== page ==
BACKGROUND: Cerebrospinal fluid (CSF) kappa free light chains (KFLC) are gaining increasing interest as markers of intrathecal immunoglobulin synthesis. The main aim of this study was to assess the diagnostic accuracy (AUC) of the kappa index (CSF/serum KFLC divided by the CSF/serum albumin ratio) compared to CSF oligoclonal IgG bands (OCB) in predicting Multiple Sclerosis (MS) or a central nervous system infectious/inflammatory disorder (CNSID). METHODS: We enrolled patients who underwent a diagnostic spinal tap throughout two years...
October 21, 2020: Diagnostics
Liu Yang, Xinyan Han, Faping Xing, Hui Wu, Hailian Shi, Fei Huang, Qi Xu, Xiaojun Wu
BACKGROUND: Microglia-mediated neuroinflammation is one of the most prominent characteristics of multiple sclerosis (MS), a chronic demyelination disease. As one of the main active ingredients in Astragali radix, total flavonoids of Astragalus (TFA) has multiple pharmacological effects such as immunomodulation, anti-inflammation and and anti-tumor. However, little is known about whether TFA could inhibit microglia-mediated neuroinflammation in MS. PURPOSE: This study was aimed to elucidate whether TFA could inhibit microglia-mediated neuroinflammation in MS...
October 15, 2020: Phytomedicine
Antonio Barreiro-González, Maria T Sanz, Sara Carratalà-Boscà, Francisco Pérez-Miralles, Carmen Alcalá, Joan Carreres-Polo, Enrique España-Gregori, Bonaventura Casanova
OBJECTIVE: To investigate multiple sclerosis (MS) optical coherence tomography (OCT) cross-sectional correlations with central nervous system (CNS) magnetic resonance imaging (MRI). MATERIAL AND METHODS: Peripapillary retinal nerve fiber layer (pRNFL), ganglion cell layer (GCL), inner plexiform layer (IPL), inner (INL) and outer nuclear layer (ONL) of 54 relapsing remitting (RRMS) and 38 progressive (PMS, 9 primary and 29 secondary) patients were measured. With less than 3 months brain parenchymal fraction (BPF), spinal cord (SC), total gray matter (GM) and white matter volumes were calculated...
October 14, 2020: Journal of the Neurological Sciences
Roberto Bomprezzi, Andrew P Chen, Christopher C Hemond
OBJECTIVES: To answer the question whether cervical spondylosis would increase the incidence of cord lesions in MS patients, we investigated the statistical association between the two pathologies. METHODS: We extracted demographics, basic disease characteristics and MRI data of a cohort of 304 consecutive MS patients. For a subset of 176 patients, a detailed analysis independently assessed for each cervical level the co-existence of spinal canal narrowing from spondylosis and corresponding cord signal abnormalities...
October 15, 2020: Clinical Neurology and Neurosurgery
Cinzia Dello Russo, Kathryn Anne Scott, Munir Pirmohamed
Dimethyl fumarate (DMF) is a first line medication for multiple sclerosis. It has a favourable safety profile, however, there is concern regarding the occurrence of moderate-severe and sustained lymphopenia and the associated risk of progressive multifocal leukoencephalopathy. We carried out an extensive literature review to understand the molecular mechanisms underlying this adverse reaction. Dynamic changes in certain components of the immune system are likely to be important for the therapeutic effects of DMF, including depletion of memory T cells and decrease in activated T cells together with expansion of naïve T cells...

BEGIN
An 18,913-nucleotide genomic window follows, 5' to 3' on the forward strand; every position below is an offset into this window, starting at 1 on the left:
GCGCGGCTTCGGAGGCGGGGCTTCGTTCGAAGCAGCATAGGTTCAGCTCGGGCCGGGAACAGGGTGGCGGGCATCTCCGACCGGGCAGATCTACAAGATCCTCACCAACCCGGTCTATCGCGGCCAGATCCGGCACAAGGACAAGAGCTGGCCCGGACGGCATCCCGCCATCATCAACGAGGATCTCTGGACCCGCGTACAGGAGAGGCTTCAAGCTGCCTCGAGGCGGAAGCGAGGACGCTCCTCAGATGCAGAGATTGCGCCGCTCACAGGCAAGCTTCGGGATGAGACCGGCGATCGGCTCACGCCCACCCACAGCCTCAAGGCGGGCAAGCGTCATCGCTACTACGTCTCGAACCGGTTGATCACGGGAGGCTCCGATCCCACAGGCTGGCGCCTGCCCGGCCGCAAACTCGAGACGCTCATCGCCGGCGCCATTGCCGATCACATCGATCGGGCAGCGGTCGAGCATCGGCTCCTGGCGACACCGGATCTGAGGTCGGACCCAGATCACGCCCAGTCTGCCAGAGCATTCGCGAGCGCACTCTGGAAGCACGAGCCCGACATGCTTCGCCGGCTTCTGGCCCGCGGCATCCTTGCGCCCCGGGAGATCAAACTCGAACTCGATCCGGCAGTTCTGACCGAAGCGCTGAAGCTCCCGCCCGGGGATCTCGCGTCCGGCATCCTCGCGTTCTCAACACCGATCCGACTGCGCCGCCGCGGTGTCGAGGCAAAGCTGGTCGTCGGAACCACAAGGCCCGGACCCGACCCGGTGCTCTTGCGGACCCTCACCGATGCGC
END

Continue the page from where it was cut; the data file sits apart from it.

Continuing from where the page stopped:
October 19, 2020: Pharmacology & Therapeutics
Jian Wang, Ivan Jelcic, Lena Mühlenbruch, Veronika Haunerdinger, Nora C Toussaint, Yingdong Zhao, Carolina Cruciani, Wolfgang Faigle, Reza Naghavian, Magdalena Foege, Thomas M C Binder, Thomas Eiermann, Lennart Opitz, Laura Fuentes-Font, Richard Reynolds, William W Kwok, Julie T Nguyen, Jar-How Lee, Andreas Lutterotti, Christian Münz, Hans-Georg Rammensee, Mathias Hauri-Hohl, Mireia Sospedra, Stefan Stevanovic, Roland Martin
The HLA-DR15 haplotype is the strongest genetic risk factor for multiple sclerosis (MS), but our understanding of how it contributes to MS is limited. Because autoreactive CD4+ T cells and B cells as antigen-presenting cells are involved in MS pathogenesis, we characterized the immunopeptidomes of the two HLA-DR15 allomorphs DR2a and DR2b of human primary B cells and monocytes, thymus, and MS brain tissue. Self-peptides from HLA-DR molecules, particularly from DR2a and DR2b themselves, are abundant on B cells and thymic antigen-presenting cells...
October 14, 2020: Cell
Martina Petruzzo, Antonio Reia, Giorgia Teresa Maniscalco, Fabrizio Luiso, Roberta Lanzillo, Cinzia Valeria Russo, Antonio Carotenuto, Lia Allegorico, Raffaele Palladino, Vincenzo Brescia Morra, Marcello Moccia
BACKGROUND: Cardiovascular risk factors and comorbidities can affect the prognosis of multiple sclerosis (MS). The Framingham risk score is an algorithm that can estimate the 10-year risk of developing macrovascular disease. OBJECTIVE: To evaluate possible association between the Framingham risk score at baseline, and MS relapses, disability and disease-modifying therapy (DMT) choices over 5-year follow-up. METHODS: This is a retrospective cohort study including 251 MS subjects...
October 22, 2020: European Journal of Neurology
Giancarlo Comi, Amit Bar-Or, Hans Lassmann, Antonio Uccelli, Hans-Peter Hartung, Xavier Montalban, Per Solberg Sørensen, Reinhard Hohlfeld, Stephen L Hauser